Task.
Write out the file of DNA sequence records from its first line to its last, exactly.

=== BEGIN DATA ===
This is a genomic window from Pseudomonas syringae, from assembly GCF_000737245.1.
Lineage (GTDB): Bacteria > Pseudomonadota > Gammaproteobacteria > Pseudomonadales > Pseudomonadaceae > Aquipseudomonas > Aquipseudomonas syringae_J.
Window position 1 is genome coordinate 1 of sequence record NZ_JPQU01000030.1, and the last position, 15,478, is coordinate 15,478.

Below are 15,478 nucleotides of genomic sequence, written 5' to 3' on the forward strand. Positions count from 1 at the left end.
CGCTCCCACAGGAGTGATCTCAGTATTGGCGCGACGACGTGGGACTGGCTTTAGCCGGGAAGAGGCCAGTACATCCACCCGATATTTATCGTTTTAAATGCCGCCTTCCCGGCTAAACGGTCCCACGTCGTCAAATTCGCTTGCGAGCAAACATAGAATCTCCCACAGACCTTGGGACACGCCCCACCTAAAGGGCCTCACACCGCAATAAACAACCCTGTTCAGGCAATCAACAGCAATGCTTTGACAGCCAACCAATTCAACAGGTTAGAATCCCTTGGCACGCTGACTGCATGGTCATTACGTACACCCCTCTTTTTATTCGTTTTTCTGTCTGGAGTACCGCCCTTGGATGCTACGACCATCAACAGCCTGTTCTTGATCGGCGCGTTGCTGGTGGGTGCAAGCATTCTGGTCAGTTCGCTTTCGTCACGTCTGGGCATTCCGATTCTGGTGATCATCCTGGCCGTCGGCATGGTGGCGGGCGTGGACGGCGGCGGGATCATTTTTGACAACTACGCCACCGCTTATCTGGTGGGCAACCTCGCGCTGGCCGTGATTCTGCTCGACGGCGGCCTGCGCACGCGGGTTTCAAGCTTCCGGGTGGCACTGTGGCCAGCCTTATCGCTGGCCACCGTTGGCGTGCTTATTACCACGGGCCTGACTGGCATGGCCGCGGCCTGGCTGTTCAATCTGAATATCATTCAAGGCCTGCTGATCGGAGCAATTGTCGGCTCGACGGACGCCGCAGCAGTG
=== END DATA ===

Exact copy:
This is a genomic window from Pseudomonas syringae, from assembly GCF_000737245.1.
Lineage (GTDB): Bacteria > Pseudomonadota > Gammaproteobacteria > Pseudomonadales > Pseudomonadaceae > Aquipseudomonas > Aquipseudomonas syringae_J.
Window position 1 is genome coordinate 1 of sequence record NZ_JPQU01000030.1, and the last position, 15,478, is coordinate 15,478.

Below are 15,478 nucleotides of genomic sequence, written 5' to 3' on the forward strand. Positions count from 1 at the left end.
CGCTCCCACAGGAGTGATCTCAGTATTGGCGCGACGACGTGGGACTGGCTTTAGCCGGGAAGAGGCCAGTACATCCACCCGATATTTATCGTTTTAAATGCCGCCTTCCCGGCTAAACGGTCCCACGTCGTCAAATTCGCTTGCGAGCAAACATAGAATCTCCCACAGACCTTGGGACACGCCCCACCTAAAGGGCCTCACACCGCAATAAACAACCCTGTTCAGGCAATCAACAGCAATGCTTTGACAGCCAACCAATTCAACAGGTTAGAATCCCTTGGCACGCTGACTGCATGGTCATTACGTACACCCCTCTTTTTATTCGTTTTTCTGTCTGGAGTACCGCCCTTGGATGCTACGACCATCAACAGCCTGTTCTTGATCGGCGCGTTGCTGGTGGGTGCAAGCATTCTGGTCAGTTCGCTTTCGTCACGTCTGGGCATTCCGATTCTGGTGATCATCCTGGCCGTCGGCATGGTGGCGGGCGTGGACGGCGGCGGGATCATTTTTGACAACTACGCCACCGCTTATCTGGTGGGCAACCTCGCGCTGGCCGTGATTCTGCTCGACGGCGGCCTGCGCACGCGGGTTTCAAGCTTCCGGGTGGCACTGTGGCCAGCCTTATCGCTGGCCACCGTTGGCGTGCTTATTACCACGGGCCTGACTGGCATGGCCGCGGCCTGGCTGTTCAATCTGAATATCATTCAAGGCCTGCTGATCGGAGCAATTGTCGGCTCGACGGACGCCGCAGCAGTG